Upgrade funds go to dispute
Money set aside to refurbish ‘‘Third World’’ hospital wards was taken to settle a dispute with a contractor on Christchurch’s new hospital building.
Documents, released under the Official Information Act after a complaint to the Ombudsman, reveal the Ministry of Health reached a $13.8million settlement with the head contractor for the new Waipapa Hospital building in February last year.
This settlement was to cover new items not previously in scope, avoid going to court and accelerate the already massively delayed project.
To pay for the settlement, the ministers of health and finance in February 2019 allowed the ministry to use $13m allocated under a previous budget to refurbish cramped, six-bed wards in the Parkside wing that senior doctors have deemed ‘‘clinically unacceptable’’.
Parkside patients face a heightened risk of infectious disease as they must share one shower with 10 others and one toilet with six patients.
Despite the recent opening of the new Waipapa Hospital, Parkside wards will still be needed for another 10 years at least, for more than half of all hospital patients, because of faster than expected population growth.
The documents note the transfer of funds does not affect the overall budget for Christchurch Hospital’s redevelopment, and funding for Parkside would be subject to a further bid.
The latest business case for the Parkside building renovations includes compliance work to enable legal occupation for another decade at a cost of $80m, but slashes a previously agreed refurbishment budget of an undisclosed amount.
The Press understands that between $10m and $20m is needed for this refurbishment, which would be done with the aim of reducing beds in most Parkside wards from six to four and making it clinically acceptable.
A Ministry of Health spokeswoman, in a written statement, said additional funding for Waipapa had not affected Parkside.
The $13m previously allocated to Parkside’s refurbishment was from a
‘‘It was a notional budget set aside for a business case which is still to be approved.’’ MOH statement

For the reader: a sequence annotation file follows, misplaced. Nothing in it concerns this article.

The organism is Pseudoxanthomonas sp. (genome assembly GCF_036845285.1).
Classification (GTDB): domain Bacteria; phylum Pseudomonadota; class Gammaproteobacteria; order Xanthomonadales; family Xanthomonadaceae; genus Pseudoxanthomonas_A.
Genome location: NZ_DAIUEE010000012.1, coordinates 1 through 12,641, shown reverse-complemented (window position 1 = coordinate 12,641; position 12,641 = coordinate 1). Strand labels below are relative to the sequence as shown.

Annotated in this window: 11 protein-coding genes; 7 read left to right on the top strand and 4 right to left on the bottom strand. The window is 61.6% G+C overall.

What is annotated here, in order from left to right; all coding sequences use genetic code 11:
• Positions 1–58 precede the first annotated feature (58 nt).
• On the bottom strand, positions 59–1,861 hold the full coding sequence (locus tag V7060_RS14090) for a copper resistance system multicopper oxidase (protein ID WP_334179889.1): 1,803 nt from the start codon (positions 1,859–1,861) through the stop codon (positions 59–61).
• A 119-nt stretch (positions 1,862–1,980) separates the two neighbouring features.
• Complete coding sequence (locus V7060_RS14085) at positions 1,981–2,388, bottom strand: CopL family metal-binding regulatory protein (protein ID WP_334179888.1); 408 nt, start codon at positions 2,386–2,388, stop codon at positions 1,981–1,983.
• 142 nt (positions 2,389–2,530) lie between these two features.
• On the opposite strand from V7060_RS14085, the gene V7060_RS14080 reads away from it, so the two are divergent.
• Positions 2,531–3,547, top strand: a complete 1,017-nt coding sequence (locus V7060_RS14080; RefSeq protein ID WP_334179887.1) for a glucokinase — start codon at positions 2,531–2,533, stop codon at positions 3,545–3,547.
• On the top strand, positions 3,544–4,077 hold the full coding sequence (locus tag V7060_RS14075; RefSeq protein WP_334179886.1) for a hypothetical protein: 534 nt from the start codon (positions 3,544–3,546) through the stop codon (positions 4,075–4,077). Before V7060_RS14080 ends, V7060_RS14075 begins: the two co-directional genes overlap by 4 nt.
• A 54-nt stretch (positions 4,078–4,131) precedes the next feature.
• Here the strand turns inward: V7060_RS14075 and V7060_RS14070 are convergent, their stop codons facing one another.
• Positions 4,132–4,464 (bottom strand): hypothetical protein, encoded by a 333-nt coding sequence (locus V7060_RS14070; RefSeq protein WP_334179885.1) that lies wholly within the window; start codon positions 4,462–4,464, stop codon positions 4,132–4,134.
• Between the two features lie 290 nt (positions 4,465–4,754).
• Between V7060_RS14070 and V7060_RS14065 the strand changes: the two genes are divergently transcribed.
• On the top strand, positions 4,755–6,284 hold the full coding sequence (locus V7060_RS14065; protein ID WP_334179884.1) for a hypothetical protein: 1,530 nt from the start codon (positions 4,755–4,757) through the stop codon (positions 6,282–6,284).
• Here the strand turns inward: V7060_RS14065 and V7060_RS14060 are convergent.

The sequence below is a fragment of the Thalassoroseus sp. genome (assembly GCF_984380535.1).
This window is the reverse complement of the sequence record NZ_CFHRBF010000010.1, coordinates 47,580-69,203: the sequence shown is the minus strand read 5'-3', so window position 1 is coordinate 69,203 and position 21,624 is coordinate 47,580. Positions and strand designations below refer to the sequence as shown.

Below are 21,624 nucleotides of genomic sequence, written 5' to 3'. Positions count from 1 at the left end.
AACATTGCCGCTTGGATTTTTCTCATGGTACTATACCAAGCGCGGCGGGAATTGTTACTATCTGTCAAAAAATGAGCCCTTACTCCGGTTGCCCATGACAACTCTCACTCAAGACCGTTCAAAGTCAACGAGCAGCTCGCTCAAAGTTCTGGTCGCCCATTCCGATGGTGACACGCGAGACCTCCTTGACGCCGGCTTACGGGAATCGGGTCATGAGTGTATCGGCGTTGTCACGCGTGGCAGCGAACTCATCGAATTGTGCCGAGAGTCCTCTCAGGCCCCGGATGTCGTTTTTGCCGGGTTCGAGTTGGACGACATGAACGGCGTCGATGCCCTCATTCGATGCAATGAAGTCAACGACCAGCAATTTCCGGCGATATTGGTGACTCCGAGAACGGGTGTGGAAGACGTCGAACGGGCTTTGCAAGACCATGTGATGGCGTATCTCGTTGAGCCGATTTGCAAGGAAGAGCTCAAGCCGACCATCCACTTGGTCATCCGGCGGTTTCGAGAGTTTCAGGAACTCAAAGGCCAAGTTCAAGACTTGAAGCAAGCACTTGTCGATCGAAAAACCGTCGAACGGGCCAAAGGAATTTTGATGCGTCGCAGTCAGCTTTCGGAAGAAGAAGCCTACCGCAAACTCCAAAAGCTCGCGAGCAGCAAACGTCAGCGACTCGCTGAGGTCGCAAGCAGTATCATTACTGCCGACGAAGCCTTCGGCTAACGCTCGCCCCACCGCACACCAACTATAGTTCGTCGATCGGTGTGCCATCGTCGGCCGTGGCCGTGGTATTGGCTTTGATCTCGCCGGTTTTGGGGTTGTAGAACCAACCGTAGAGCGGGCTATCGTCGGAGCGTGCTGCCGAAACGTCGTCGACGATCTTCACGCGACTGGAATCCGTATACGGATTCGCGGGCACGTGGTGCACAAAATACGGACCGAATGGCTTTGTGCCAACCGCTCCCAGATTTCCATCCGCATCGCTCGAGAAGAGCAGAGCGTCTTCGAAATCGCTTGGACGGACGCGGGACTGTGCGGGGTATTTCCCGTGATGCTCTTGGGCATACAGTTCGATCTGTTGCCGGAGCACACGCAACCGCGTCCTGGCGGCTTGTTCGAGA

2018 business case. The ministry had
$20m notionally set aside for Parkside, noting that a detailed business case would confirm the funding required, she said.
‘‘The ministry’s use of the $13 million to expedite the delivery of Waipapa was an internal accounting process given it was a notional budget set aside for a business case which is still to be approved.’’
Australian contractor CPB started building Waipapa in 2016 with an original budget of $455m and an expected completion date of July 2018.
However, the Canterbury District Health Board only moved in this month. The two-year delay cost $20m a year in surgery outsourcing, contributing to the health board’s ballooning deficit.
The new 401-bed facility provides the hospital with an extra 35 beds.
The total cost to the Crown was
$525m, which was $70m over its initial budget. The additional costs included project delays, scope changes (the link bridge and additional wards) and
further remediation work (passive fire and seismic restraints) identified during final checks, a ministry spokeswoman said.
CPB also has contracts for two other delayed building projects: the Christchurch Metro Sports Facility and Te Pae Christchurch Convention Centre.
The Press understands HealthMinister Andrew Little will be meeting with the Canterbury DHB chairperson in Christchurch tomorrow.
The health board’s acting chief executive, Andrew Brant, said it was awaiting the outcome of detailed business cases submitted to the Ministry of Health for tower three of Waipapa and compliance works in the existing campus, particularly Parkside.
This would include fire safety and seismic improvements.
The board was also liaising with the ministry to consider what clinical improvements to Parkside could practically occur as part of further work, such as upgrades to wards and theatres, with a ‘‘strong focus on safe patient care standards and infection control’’.
‘‘It should be noted that funding previously set aside was done so notionally in anticipation of a final detailed business case being developed for the redevelopment of Parkside,’’ Brant said.
CPB did not respond to a request for comment.